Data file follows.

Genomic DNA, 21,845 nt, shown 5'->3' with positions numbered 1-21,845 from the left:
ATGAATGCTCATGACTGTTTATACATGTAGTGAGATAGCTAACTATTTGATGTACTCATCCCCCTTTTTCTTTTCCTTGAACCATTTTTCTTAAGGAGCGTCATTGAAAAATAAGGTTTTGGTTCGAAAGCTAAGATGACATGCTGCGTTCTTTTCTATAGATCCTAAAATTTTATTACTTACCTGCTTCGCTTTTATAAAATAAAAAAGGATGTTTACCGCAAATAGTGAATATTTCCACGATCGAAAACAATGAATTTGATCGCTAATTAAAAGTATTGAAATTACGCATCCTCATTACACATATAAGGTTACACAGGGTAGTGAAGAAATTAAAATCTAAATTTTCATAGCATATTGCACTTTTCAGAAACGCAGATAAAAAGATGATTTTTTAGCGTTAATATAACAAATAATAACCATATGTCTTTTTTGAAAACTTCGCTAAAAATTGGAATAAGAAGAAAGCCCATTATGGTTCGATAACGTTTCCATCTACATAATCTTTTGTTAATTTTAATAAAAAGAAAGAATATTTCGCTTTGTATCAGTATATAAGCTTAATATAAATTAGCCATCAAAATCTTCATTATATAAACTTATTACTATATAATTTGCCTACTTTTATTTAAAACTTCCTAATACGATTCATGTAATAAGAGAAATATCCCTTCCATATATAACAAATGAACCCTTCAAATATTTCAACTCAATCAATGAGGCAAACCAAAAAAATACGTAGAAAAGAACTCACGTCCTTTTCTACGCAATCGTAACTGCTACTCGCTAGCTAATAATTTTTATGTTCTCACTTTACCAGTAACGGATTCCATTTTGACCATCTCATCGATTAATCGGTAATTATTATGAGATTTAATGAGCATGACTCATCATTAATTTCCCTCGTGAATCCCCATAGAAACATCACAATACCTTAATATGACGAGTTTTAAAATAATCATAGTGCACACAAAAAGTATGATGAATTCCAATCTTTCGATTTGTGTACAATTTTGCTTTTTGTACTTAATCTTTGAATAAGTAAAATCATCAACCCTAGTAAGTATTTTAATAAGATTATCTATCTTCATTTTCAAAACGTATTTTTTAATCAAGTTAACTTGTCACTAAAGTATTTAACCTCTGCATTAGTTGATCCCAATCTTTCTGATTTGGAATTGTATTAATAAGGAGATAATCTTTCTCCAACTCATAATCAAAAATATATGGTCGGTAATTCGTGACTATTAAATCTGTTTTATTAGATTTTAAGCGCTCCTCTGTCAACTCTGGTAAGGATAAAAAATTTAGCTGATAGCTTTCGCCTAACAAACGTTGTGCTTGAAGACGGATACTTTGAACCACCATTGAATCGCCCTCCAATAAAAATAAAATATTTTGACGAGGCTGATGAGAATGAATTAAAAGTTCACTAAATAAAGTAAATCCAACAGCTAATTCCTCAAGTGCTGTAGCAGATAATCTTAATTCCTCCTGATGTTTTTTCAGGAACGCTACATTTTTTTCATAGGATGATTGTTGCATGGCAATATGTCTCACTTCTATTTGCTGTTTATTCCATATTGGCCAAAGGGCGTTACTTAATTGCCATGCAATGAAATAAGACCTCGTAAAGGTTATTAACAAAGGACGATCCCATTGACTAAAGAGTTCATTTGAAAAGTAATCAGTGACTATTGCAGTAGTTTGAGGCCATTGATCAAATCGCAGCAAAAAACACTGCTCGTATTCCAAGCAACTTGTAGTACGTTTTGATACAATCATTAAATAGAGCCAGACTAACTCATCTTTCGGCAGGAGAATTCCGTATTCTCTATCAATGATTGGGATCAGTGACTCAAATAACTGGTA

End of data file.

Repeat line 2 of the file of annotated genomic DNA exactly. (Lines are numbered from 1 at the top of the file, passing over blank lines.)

ATGAATGCTCATGACTGTTTATACATGTAGTGAGATAGCTAACTATTTGATGTACTCATCCCCCTTTTTCTTTTCCTTGAACCATTTTTCTTAAGGAGCGTCATTGAAAAATAAGGTTTTGGTTCGAAAGCTAAGATGACATGCTGCGTTCTTTTCTATAGATCCTAAAATTTTATTACTTACCTGCTTCGCTTTTATAAAATAAAAAAGGATGTTTACCGCAAATAGTGAATATTTCCACGATCGAAAACAATGAATTTGATCGCTAATTAAAAGTATTGAAATTACGCATCCTCATTACACATATAAGGTTACACAGGGTAGTGAAGAAATTAAAATCTAAATTTTCATAGCATATTGCACTTTTCAGAAACGCAGATAAAAAGATGATTTTTTAGCGTTAATATAACAAATAATAACCATATGTCTTTTTTGAAAACTTCGCTAAAAATTGGAATAAGAAGAAAGCCCATTATGGTTCGATAACGTTTCCATCTACATAATCTTTTGTTAATTTTAATAAAAAGAAAGAATATTTCGCTTTGTATCAGTATATAAGCTTAATATAAATTAGCCATCAAAATCTTCATTATATAAACTTATTACTATATAATTTGCCTACTTTTATTTAAAACTTCCTAATACGATTCATGTAATAAGAGAAATATCCCTTCCATATATAACAAATGAACCCTTCAAATATTTCAACTCAATCAATGAGGCAAACCAAAAAAATACGTAGAAAAGAACTCACGTCCTTTTCTACGCAATCGTAACTGCTACTCGCTAGCTAATAATTTTTATGTTCTCACTTTACCAGTAACGGATTCCATTTTGACCATCTCATCGATTAATCGGTAATTATTATGAGATTTAATGAGCATGACTCATCATTAATTTCCCTCGTGAATCCCCATAGAAACATCACAATACCTTAATATGACGAGTTTTAAAATAATCATAGTGCACACAAAAAGTATGATGAATTCCAATCTTTCGATTTGTGTACAATTTTGCTTTTTGTACTTAATCTTTGAATAAGTAAAATCATCAACCCTAGTAAGTATTTTAATAAGATTATCTATCTTCATTTTCAAAACGTATTTTTTAATCAAGTTAACTTGTCACTAAAGTATTTAACCTCTGCATTAGTTGATCCCAATCTTTCTGATTTGGAATTGTATTAATAAGGAGATAATCTTTCTCCAACTCATAATCAAAAATATATGGTCGGTAATTCGTGACTATTAAATCTGTTTTATTAGATTTTAAGCGCTCCTCTGTCAACTCTGGTAAGGATAAAAAATTTAGCTGATAGCTTTCGCCTAACAAACGTTGTGCTTGAAGACGGATACTTTGAACCACCATTGAATCGCCCTCCAATAAAAATAAAATATTTTGACGAGGCTGATGAGAATGAATTAAAAGTTCACTAAATAAAGTAAATCCAACAGCTAATTCCTCAAGTGCTGTAGCAGATAATCTTAATTCCTCCTGATGTTTTTTCAGGAACGCTACATTTTTTTCATAGGATGATTGTTGCATGGCAATATGTCTCACTTCTATTTGCTGTTTATTCCATATTGGCCAAAGGGCGTTACTTAATTGCCATGCAATGAAATAAGACCTCGTAAAGGTTATTAACAAAGGACGATCCCATTGACTAAAGAGTTCATTTGAAAAGTAATCAGTGACTATTGCAGTAGTTTGAGGCCATTGATCAAATCGCAGCAAAAAACACTGCTCGTATTCCAAGCAACTTGTAGTACGTTTTGATACAATCATTAAATAGAGCCAGACTAACTCATCTTTCGGCAGGAGAATTCCGTATTCTCTATCAATGATTGGGATCAGTGACTCAAATAACTGGTA